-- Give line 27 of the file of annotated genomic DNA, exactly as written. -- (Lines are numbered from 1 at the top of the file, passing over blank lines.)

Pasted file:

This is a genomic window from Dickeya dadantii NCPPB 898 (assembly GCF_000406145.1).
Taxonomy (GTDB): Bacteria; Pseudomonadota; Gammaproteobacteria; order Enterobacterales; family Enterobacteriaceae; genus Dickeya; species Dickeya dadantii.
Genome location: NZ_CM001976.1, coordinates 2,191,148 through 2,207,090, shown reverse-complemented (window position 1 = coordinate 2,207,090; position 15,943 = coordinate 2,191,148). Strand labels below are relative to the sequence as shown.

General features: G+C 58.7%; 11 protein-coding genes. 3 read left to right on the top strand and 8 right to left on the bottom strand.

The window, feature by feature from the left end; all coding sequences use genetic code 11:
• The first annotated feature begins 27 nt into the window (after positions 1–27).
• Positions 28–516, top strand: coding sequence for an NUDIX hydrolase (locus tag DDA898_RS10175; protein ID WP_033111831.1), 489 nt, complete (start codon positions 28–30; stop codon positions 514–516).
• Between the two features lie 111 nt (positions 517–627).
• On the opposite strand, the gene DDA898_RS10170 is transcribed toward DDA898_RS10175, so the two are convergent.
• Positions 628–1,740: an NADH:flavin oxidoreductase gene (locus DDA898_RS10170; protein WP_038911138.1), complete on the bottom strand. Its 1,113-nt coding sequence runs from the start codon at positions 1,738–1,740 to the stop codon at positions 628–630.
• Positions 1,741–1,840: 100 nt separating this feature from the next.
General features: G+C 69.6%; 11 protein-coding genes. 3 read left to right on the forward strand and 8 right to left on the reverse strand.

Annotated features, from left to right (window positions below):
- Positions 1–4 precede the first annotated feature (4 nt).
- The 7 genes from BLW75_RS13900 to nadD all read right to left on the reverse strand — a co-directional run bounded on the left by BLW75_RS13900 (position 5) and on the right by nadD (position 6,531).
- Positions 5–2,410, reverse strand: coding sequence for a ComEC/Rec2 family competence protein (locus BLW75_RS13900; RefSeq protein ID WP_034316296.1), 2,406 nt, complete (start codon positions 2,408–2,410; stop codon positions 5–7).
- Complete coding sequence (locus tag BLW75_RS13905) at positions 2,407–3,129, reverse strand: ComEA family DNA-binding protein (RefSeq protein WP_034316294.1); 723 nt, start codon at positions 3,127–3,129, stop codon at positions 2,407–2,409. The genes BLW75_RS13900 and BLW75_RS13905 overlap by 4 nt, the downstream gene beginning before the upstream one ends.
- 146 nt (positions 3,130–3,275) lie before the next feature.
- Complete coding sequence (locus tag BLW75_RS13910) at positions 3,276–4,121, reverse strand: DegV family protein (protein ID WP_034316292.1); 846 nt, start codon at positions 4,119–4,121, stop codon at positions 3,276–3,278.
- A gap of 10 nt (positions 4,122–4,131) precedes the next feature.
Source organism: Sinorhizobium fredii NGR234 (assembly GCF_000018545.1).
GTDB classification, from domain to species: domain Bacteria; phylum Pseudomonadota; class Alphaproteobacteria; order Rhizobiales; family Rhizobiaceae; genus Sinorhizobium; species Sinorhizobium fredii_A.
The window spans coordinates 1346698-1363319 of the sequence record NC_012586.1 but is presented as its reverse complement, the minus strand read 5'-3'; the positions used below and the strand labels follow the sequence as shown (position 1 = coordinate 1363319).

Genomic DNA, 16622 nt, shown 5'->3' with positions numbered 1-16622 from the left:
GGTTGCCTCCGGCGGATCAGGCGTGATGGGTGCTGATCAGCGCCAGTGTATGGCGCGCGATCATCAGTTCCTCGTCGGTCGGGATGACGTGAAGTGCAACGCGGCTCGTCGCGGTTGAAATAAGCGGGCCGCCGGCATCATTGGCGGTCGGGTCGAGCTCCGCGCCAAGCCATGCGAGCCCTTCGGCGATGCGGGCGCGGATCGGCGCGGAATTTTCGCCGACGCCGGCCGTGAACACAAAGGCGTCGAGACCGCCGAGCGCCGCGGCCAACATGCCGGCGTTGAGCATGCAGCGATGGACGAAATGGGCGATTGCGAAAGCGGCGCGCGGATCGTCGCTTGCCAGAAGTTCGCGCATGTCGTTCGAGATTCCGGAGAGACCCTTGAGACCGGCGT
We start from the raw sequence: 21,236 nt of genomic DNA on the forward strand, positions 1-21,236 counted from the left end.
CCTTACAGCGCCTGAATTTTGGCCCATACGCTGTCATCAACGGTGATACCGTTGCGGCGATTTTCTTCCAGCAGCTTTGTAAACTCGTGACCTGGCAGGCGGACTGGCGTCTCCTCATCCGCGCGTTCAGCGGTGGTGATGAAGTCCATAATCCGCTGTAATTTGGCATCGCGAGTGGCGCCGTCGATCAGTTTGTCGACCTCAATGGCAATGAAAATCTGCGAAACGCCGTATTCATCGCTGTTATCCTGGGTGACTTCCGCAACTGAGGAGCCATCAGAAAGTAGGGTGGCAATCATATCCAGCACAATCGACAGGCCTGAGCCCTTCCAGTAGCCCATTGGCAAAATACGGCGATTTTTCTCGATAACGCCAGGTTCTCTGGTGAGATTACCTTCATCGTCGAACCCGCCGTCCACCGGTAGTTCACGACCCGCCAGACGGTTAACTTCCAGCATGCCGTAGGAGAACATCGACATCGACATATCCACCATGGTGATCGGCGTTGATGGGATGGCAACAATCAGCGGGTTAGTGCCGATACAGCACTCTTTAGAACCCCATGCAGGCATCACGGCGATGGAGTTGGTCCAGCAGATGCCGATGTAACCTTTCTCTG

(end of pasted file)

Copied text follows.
CCTTACAGCGCCTGAATTTTGGCCCATACGCTGTCATCAACGGTGATACCGTTGCGGCGATTTTCTTCCAGCAGCTTTGTAAACTCGTGACCTGGCAGGCGGACTGGCGTCTCCTCATCCGCGCGTTCAGCGGTGGTGATGAAGTCCATAATCCGCTGTAATTTGGCATCGCGAGTGGCGCCGTCGATCAGTTTGTCGACCTCAATGGCAATGAAAATCTGCGAAACGCCGTATTCATCGCTGTTATCCTGGGTGACTTCCGCAACTGAGGAGCCATCAGAAAGTAGGGTGGCAATCATATCCAGCACAATCGACAGGCCTGAGCCCTTCCAGTAGCCCATTGGCAAAATACGGCGATTTTTCTCGATAACGCCAGGTTCTCTGGTGAGATTACCTTCATCGTCGAACCCGCCGTCCACCGGTAGTTCACGACCCGCCAGACGGTTAACTTCCAGCATGCCGTAGGAGAACATCGACATCGACATATCCACCATGGTGATCGGCGTTGATGGGATGGCAACAATCAGCGGGTTAGTGCCGATACAGCACTCTTTAGAACCCCATGCAGGCATCACGGCGATGGAGTTGGTCCAGCAGATGCCGATGTAACCTTTCTCTG